Section One: Bountiful Estuary continued 12

People have destroyed many fragile Everglades habitats. As South Florida population skyrockets, urban growth
has encroached on large areas of the Everglades. Development, agriculture, pollutants, canals, and exotic plants
all threaten the existence of this unique ecosystem.
It has taken people a long time to recognize the Everglades as a complex and fragile ecosystem on the verge
of collapse. Only through better understanding and careful land management can we hope to restore some of
the Everglades. Some solutions are underway, but the fate of the Everglades hangs in the balance. Everglades
National Park, a 1.5-million-acre preserve, has been designated a World Heritage Site, an International Biosphere
Reserve, and a Wetland of International Importance.

Pre Activities
Geography: The geography and locations of natural features in relation to large metropolitan areas can give
a greater understanding of the effects humans have on nature.

Map of Florida

Show students a map of Florida.
Ask students to point to various locations on the map. Suggested places:
Where they live
Where other family lives
Where they go to school
Disney World
The Florida Keys
Ask students to find the Everglades.
Ask students questions relevant to the topography and geography of the Everglades:
What rivers feed into the Everglades?
How far north do these rivers run?
Where do these rivers empty into the Gulf of Mexico?
How wide are the Everglades?
How close is a large city?



Section One: Bountiful Estuary continued 13

Wetlands Activity: Wetland ecosystems are vital for the filtering of water pollutants.
Materials Needed:
Plastic paint trays from hardware store
Bowls or plastic containers
Sponges (about 2 1/3- they need to fit tightly)
Watering can
Fork or spoon

The slope of the paint tray represents land that empties into the sea or the basin of the paint tray.
The sponges represent the wetlands ecosystem.

Divide the class into groups of 2 or 3 students. Each group should have a set of all the materials.
Start by having students slowly pour water from the watering can onto the top of the slope of the paint tray.
Explain that this represents rain falling on land. What do they observe? Water trickles or runs down into
the basin, which represents rain running down to the coast and emptying into the ocean. What might
change if a wetland were present between the slope and the ocean?
Pour out the water that has collected.
Moisten the sponges and squeeze out the excess water.
Arrange the sponges inside the paint tray where the slope meets the basin. The sponges should extend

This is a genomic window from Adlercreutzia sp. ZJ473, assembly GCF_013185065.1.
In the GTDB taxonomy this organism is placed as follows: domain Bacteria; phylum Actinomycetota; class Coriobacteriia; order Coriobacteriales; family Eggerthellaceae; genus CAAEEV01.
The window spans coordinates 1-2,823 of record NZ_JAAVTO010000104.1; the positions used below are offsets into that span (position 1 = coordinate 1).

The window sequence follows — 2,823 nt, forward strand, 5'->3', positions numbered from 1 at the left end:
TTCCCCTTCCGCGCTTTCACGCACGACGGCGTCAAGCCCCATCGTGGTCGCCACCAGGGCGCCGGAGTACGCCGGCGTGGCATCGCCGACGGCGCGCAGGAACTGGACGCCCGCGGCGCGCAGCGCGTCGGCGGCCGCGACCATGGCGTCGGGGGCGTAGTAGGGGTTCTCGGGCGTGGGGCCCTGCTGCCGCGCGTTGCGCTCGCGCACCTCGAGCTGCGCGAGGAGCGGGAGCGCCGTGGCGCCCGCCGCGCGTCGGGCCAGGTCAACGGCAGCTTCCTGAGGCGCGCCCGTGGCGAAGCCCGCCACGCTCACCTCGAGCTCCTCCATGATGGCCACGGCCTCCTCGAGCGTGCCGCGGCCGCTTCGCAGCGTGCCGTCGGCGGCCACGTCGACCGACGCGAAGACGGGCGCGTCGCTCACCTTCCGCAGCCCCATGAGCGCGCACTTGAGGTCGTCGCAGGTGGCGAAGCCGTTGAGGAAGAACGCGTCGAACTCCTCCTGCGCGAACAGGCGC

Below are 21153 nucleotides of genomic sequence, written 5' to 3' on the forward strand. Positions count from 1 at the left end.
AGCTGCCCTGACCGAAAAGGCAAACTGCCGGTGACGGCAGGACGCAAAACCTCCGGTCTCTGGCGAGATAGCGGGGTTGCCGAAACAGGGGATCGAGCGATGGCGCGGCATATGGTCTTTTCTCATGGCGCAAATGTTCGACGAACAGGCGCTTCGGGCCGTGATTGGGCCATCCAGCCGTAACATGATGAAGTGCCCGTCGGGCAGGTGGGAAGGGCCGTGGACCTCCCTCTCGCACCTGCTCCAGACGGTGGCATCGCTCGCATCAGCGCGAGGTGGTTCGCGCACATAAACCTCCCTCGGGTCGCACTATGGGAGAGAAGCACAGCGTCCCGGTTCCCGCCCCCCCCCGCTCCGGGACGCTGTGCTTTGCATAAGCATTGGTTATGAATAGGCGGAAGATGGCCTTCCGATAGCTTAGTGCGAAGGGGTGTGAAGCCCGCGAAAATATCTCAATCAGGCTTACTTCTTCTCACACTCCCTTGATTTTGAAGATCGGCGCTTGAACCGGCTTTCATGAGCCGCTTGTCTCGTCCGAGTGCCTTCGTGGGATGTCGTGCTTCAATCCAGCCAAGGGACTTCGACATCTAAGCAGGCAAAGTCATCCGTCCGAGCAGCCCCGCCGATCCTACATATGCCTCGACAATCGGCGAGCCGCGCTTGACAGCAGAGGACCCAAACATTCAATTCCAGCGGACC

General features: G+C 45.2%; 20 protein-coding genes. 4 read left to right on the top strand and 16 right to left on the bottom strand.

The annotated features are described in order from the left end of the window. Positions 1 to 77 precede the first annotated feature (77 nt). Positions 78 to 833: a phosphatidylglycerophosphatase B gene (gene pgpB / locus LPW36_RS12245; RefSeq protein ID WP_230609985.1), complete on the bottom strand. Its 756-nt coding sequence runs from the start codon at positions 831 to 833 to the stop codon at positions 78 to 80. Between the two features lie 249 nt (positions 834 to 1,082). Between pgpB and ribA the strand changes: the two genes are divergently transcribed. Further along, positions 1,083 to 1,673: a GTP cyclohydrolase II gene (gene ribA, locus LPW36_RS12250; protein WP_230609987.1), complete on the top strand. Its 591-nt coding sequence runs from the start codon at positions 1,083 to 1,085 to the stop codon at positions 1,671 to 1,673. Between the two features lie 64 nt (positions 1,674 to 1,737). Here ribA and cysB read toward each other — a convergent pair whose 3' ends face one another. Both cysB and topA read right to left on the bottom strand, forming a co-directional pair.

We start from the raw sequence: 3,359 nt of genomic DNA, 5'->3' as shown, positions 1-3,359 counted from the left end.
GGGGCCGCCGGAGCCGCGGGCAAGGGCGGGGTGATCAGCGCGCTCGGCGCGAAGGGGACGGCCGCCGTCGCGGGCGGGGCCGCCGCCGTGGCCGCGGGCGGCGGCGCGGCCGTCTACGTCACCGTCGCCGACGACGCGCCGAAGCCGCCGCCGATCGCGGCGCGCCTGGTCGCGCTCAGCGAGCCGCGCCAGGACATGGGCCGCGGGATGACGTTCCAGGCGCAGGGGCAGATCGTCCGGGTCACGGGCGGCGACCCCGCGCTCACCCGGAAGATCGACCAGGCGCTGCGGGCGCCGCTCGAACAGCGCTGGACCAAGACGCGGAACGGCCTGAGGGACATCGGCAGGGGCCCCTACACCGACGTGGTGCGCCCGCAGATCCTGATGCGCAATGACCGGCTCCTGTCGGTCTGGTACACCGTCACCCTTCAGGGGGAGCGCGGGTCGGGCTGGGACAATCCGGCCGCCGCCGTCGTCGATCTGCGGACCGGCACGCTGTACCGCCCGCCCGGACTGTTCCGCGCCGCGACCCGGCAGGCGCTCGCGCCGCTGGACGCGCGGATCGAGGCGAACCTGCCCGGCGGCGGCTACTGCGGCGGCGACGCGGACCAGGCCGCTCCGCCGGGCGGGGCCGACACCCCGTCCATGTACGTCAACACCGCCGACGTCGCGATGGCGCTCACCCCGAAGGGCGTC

from one side to the other without any gaps or overlapping. This represents the wetland. Students should
"rain" water again and observe what happens. What was different this time? The sponges collected some
of the water.
Pour out the collected water and squeeze out the sponges. Put the sponges back into the tray.
Fill the bowl half-full of water. Add the dirt. Stir with a fork or spoon. This represents polluted water
or water that is carrying sediment. Only use half the water for each of the following scenarios.

Scenario 1: 6,000 years ago, the Calusa Indians lived in Florida. There were not as many people living in
Florida at the time. Like many other indigenous peoples, the Calusa were likely conscious of the effect they
had on their natural surroundings. They lived within and among nature, with certain respect for the plants
and animals around them. When it rained, water ran down to the coast through to the wetlands and out to
sea. After reading aloud, have students slowly pour half of their dirty water at the top of the slope. What
does the water look like when it enters the ocean? Where does the sediment get caught?



Section One: Bountiful Estuary continued 14

* Scenario 2: A new housing development has
just been planned just outside of Miami, but. -
before they can start building, construction
workers need to chop down the trees in the area
and along the coast. Students should now
remove one of the sponges. Pour the second half L
of the dirty water down the slope and observe
what happens. What was different this time? a
The water that reaches the ocean is dirty. Not .. a
all of the sediment/pollution was captured by ow
the wetlands.
* Discuss how this change in the wetlands also .
affects the animals that live in the ocean.
How might additional pollution and/or sediment
affect the animals that live in the ocean?

Field Trip Activity
* What animals or items do students see in
the mangroves?
Can students find:
The crocodile
Fiddler crabs
Nesting Birds
Pneumatophores Florida housing taking over what little wetlands there
* How many different kinds of trees are
are left in the Everglades and surrounding areas.
in the exhibit? How can students tell the
difference between the three different
types of mangroves?
* What do students notice about the sounds in the mangrove forest?